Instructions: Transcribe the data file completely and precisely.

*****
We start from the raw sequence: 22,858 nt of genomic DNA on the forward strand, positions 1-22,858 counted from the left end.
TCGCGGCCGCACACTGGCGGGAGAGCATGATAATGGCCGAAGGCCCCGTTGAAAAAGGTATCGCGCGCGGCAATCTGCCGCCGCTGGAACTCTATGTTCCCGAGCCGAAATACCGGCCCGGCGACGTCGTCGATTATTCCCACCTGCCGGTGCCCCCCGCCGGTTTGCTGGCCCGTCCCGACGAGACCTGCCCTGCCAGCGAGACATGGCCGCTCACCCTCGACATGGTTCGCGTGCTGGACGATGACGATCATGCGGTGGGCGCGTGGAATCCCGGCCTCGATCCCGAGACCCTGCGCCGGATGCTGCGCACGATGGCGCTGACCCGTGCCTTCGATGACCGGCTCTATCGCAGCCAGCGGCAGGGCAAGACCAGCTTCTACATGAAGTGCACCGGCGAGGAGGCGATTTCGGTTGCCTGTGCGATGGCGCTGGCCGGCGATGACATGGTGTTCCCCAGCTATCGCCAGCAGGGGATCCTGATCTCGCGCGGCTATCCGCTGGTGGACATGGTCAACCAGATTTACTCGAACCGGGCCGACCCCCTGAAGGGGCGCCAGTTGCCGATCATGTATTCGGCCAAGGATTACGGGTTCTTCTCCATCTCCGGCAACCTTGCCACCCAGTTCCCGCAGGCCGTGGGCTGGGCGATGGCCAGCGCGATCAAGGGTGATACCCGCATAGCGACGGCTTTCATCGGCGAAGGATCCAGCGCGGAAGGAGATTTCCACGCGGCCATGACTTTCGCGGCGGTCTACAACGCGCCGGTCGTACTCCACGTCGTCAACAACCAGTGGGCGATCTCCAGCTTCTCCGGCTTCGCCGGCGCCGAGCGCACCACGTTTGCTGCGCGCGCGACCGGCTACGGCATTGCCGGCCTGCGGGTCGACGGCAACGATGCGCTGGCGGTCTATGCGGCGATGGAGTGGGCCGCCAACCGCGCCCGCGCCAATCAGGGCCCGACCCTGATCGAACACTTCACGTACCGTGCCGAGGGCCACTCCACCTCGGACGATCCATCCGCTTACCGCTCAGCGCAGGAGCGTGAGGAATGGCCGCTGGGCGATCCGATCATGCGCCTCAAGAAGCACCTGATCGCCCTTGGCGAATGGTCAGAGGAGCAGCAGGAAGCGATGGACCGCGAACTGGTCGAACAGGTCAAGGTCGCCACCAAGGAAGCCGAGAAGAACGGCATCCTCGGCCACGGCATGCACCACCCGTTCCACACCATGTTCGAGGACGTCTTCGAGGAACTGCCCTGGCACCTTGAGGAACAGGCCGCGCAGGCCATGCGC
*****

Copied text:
We start from the raw sequence: 22,858 nt of genomic DNA on the forward strand, positions 1-22,858 counted from the left end.
TCGCGGCCGCACACTGGCGGGAGAGCATGATAATGGCCGAAGGCCCCGTTGAAAAAGGTATCGCGCGCGGCAATCTGCCGCCGCTGGAACTCTATGTTCCCGAGCCGAAATACCGGCCCGGCGACGTCGTCGATTATTCCCACCTGCCGGTGCCCCCCGCCGGTTTGCTGGCCCGTCCCGACGAGACCTGCCCTGCCAGCGAGACATGGCCGCTCACCCTCGACATGGTTCGCGTGCTGGACGATGACGATCATGCGGTGGGCGCGTGGAATCCCGGCCTCGATCCCGAGACCCTGCGCCGGATGCTGCGCACGATGGCGCTGACCCGTGCCTTCGATGACCGGCTCTATCGCAGCCAGCGGCAGGGCAAGACCAGCTTCTACATGAAGTGCACCGGCGAGGAGGCGATTTCGGTTGCCTGTGCGATGGCGCTGGCCGGCGATGACATGGTGTTCCCCAGCTATCGCCAGCAGGGGATCCTGATCTCGCGCGGCTATCCGCTGGTGGACATGGTCAACCAGATTTACTCGAACCGGGCCGACCCCCTGAAGGGGCGCCAGTTGCCGATCATGTATTCGGCCAAGGATTACGGGTTCTTCTCCATCTCCGGCAACCTTGCCACCCAGTTCCCGCAGGCCGTGGGCTGGGCGATGGCCAGCGCGATCAAGGGTGATACCCGCATAGCGACGGCTTTCATCGGCGAAGGATCCAGCGCGGAAGGAGATTTCCACGCGGCCATGACTTTCGCGGCGGTCTACAACGCGCCGGTCGTACTCCACGTCGTCAACAACCAGTGGGCGATCTCCAGCTTCTCCGGCTTCGCCGGCGCCGAGCGCACCACGTTTGCTGCGCGCGCGACCGGCTACGGCATTGCCGGCCTGCGGGTCGACGGCAACGATGCGCTGGCGGTCTATGCGGCGATGGAGTGGGCCGCCAACCGCGCCCGCGCCAATCAGGGCCCGACCCTGATCGAACACTTCACGTACCGTGCCGAGGGCCACTCCACCTCGGACGATCCATCCGCTTACCGCTCAGCGCAGGAGCGTGAGGAATGGCCGCTGGGCGATCCGATCATGCGCCTCAAGAAGCACCTGATCGCCCTTGGCGAATGGTCAGAGGAGCAGCAGGAAGCGATGGACCGCGAACTGGTCGAACAGGTCAAGGTCGCCACCAAGGAAGCCGAGAAGAACGGCATCCTCGGCCACGGCATGCACCACCCGTTCCACACCATGTTCGAGGACGTCTTCGAGGAACTGCCCTGGCACCTTGAGGAACAGGCCGCGCAGGCCATGCGC